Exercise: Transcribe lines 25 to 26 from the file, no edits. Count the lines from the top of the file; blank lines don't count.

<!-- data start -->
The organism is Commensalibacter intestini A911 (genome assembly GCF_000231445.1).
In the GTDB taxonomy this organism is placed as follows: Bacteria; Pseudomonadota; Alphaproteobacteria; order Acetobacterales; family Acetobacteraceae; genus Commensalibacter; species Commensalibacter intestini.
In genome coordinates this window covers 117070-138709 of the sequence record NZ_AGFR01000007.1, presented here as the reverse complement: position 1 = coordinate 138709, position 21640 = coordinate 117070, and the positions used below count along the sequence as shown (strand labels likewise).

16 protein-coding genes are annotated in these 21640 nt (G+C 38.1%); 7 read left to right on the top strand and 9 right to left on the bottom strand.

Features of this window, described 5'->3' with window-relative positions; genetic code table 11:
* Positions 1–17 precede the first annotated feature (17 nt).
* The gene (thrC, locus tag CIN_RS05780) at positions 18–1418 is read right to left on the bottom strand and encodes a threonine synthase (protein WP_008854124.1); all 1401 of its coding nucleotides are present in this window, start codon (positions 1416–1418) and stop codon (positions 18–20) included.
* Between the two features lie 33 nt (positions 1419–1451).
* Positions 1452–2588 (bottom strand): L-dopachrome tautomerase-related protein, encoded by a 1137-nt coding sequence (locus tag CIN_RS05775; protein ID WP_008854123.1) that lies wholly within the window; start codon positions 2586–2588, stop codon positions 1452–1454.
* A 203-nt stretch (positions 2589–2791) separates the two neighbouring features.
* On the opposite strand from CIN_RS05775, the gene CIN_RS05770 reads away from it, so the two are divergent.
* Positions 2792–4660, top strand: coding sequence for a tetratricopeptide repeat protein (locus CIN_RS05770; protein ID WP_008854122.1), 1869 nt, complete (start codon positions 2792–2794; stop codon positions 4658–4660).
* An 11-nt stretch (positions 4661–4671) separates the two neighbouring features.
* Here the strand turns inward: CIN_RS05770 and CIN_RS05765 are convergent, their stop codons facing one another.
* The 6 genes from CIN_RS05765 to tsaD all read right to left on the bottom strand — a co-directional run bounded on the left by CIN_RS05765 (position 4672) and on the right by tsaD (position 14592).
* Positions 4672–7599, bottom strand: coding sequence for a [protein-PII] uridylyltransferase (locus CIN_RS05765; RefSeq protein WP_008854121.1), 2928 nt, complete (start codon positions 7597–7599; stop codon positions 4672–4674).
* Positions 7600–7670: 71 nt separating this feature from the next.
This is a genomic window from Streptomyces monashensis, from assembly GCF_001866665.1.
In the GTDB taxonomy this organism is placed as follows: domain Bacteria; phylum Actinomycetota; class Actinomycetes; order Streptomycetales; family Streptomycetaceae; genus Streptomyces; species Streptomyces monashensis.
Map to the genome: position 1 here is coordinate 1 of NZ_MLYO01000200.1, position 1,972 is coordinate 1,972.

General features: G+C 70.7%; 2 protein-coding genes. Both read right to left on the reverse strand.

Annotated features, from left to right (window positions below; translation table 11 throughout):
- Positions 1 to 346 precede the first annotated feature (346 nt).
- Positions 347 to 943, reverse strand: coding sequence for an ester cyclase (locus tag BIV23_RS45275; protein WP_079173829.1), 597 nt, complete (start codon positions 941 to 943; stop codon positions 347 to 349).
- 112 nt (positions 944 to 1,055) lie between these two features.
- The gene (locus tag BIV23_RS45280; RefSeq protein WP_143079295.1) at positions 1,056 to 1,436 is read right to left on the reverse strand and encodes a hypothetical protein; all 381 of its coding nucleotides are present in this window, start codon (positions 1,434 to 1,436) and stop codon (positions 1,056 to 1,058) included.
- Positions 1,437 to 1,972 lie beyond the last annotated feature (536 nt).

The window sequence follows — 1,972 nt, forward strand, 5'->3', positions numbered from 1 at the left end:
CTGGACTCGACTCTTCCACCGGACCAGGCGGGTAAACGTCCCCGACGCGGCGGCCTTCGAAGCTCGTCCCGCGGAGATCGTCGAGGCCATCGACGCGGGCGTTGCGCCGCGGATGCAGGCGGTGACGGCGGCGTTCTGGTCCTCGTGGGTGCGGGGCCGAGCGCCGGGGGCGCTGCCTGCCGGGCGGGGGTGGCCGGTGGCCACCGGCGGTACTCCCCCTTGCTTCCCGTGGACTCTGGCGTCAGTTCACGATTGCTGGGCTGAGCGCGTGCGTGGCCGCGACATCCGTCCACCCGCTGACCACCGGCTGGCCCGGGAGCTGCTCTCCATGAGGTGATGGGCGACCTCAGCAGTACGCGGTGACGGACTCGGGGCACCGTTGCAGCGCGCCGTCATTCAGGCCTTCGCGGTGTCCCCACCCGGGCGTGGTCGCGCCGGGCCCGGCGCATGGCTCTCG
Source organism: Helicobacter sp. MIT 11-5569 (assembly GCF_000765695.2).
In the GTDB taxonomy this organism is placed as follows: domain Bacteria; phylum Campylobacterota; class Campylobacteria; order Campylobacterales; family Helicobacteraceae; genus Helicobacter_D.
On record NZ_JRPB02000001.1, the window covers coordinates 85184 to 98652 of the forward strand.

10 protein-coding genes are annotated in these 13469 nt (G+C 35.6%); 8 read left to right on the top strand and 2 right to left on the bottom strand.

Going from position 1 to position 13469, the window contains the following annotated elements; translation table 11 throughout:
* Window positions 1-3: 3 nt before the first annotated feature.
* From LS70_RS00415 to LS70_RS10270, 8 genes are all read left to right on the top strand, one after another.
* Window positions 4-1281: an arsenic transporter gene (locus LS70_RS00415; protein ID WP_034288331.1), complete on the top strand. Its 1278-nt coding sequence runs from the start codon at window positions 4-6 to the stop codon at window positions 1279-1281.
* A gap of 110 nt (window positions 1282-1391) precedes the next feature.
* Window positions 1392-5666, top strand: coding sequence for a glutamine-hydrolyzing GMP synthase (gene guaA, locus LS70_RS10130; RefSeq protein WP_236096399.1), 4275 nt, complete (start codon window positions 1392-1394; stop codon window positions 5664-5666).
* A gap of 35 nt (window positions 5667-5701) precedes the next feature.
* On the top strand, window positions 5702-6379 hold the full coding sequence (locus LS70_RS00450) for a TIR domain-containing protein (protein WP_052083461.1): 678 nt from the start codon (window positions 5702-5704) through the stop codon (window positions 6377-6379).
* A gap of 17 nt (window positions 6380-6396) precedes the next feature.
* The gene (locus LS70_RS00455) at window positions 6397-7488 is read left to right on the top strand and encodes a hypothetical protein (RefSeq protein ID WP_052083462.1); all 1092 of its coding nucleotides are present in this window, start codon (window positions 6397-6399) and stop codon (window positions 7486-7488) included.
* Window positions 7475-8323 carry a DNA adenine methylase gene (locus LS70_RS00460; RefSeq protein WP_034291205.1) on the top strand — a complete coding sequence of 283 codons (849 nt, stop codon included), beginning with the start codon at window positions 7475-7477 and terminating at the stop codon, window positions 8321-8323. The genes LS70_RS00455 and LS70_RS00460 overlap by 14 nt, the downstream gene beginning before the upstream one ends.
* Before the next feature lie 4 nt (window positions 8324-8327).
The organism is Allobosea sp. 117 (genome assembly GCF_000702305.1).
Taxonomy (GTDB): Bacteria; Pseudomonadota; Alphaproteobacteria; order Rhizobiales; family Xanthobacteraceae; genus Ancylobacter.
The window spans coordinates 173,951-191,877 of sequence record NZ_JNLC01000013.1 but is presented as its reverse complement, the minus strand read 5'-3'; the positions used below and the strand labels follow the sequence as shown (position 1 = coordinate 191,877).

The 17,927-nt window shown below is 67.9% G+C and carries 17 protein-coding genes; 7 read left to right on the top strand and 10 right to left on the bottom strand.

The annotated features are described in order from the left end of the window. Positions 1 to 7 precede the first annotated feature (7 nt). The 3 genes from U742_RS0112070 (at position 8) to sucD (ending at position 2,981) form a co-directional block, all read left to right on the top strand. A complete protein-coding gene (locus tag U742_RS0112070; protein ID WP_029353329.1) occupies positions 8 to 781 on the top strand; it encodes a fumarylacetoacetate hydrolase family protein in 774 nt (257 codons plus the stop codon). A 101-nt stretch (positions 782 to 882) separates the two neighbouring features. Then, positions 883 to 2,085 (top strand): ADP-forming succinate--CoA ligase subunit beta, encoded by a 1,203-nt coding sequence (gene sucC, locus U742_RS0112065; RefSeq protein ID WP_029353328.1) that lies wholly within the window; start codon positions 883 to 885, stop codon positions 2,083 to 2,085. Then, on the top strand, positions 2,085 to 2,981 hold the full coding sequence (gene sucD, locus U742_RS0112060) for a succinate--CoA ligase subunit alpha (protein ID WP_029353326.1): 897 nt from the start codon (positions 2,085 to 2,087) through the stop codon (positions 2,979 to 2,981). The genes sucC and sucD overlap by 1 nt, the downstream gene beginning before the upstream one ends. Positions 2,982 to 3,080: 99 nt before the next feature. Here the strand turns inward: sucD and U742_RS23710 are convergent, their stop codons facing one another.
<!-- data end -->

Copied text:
- 112 nt (positions 944 to 1,055) lie between these two features.
- The gene (locus tag BIV23_RS45280; RefSeq protein WP_143079295.1) at positions 1,056 to 1,436 is read right to left on the reverse strand and encodes a hypothetical protein; all 381 of its coding nucleotides are present in this window, start codon (positions 1,434 to 1,436) and stop codon (positions 1,056 to 1,058) included.